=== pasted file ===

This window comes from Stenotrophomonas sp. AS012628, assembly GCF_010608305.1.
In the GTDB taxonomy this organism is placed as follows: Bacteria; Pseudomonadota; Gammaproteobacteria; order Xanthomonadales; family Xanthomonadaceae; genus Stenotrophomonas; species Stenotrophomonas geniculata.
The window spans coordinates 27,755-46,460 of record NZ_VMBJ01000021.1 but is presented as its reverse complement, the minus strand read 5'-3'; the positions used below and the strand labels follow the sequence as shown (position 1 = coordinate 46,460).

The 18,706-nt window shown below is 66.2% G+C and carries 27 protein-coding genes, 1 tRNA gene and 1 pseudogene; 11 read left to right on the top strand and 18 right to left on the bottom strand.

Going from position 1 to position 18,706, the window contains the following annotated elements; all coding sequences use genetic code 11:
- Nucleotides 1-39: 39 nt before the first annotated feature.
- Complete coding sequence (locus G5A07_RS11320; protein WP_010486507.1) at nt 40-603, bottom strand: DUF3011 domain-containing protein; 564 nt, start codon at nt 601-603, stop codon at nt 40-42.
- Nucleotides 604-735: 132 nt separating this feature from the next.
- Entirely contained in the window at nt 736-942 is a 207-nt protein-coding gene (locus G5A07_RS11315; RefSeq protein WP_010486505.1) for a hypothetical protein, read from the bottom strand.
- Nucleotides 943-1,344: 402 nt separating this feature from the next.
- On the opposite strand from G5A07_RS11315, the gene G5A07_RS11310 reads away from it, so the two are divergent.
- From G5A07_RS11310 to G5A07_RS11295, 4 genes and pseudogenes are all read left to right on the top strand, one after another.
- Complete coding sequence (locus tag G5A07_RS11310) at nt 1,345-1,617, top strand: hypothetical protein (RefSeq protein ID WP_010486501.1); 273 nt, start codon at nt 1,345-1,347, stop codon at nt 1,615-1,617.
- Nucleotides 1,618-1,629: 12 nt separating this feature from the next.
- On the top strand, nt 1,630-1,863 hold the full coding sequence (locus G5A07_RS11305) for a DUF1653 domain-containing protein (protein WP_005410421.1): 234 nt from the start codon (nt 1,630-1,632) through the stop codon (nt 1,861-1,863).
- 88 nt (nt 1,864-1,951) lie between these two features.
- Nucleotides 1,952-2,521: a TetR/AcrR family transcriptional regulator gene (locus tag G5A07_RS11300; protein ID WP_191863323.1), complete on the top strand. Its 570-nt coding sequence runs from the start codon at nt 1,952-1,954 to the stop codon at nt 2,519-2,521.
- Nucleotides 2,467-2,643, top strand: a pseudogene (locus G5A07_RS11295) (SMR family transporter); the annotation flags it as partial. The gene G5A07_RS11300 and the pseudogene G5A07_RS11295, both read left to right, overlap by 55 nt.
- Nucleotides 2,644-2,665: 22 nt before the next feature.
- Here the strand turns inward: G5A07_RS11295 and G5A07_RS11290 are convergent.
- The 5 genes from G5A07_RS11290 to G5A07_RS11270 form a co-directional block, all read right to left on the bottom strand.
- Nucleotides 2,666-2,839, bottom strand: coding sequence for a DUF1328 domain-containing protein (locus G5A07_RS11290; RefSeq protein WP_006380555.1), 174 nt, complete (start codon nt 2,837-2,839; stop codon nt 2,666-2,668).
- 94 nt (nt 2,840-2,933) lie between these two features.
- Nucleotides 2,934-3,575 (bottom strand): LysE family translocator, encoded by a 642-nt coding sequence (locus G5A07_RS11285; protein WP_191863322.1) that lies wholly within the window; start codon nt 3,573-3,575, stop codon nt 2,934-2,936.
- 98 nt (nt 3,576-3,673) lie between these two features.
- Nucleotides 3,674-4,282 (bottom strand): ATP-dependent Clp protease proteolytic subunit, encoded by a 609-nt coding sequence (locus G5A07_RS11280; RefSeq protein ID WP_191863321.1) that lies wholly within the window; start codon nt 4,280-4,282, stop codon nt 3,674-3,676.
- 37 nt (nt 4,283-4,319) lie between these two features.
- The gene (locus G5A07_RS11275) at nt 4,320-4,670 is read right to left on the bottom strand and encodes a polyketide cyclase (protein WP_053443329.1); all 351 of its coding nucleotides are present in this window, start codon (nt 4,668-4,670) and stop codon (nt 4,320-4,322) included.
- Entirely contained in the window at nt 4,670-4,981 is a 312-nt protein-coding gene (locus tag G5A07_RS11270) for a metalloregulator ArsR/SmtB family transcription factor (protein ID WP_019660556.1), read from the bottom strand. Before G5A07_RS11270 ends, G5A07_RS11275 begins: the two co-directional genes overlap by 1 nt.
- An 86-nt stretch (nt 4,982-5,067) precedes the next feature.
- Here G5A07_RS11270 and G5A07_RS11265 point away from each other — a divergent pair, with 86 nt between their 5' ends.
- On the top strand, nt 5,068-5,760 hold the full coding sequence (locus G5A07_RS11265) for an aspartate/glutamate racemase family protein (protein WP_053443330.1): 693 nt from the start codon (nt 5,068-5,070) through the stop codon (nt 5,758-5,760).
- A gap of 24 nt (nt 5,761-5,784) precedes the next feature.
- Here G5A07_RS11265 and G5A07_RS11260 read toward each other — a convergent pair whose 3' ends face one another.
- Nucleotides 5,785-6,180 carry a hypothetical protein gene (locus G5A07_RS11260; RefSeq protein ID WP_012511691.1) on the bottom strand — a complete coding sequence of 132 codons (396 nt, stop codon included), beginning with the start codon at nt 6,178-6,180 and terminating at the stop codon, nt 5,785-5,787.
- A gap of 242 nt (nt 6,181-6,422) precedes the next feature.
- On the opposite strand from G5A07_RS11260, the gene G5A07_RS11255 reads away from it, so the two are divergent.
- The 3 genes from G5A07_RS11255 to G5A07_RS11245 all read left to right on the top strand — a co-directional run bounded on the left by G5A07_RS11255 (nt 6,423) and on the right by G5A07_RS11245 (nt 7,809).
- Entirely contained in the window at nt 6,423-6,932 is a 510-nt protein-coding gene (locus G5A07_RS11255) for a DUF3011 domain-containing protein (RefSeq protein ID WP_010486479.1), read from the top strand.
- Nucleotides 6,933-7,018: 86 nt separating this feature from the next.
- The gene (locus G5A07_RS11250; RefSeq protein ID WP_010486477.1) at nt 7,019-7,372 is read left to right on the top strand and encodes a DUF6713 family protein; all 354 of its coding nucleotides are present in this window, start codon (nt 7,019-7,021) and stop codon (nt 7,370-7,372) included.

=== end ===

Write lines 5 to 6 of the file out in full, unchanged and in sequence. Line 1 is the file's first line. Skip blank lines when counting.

Going from position 1 to position 18,706, the window contains the following annotated elements; all coding sequences use genetic code 11:
- Nucleotides 1-39: 39 nt before the first annotated feature.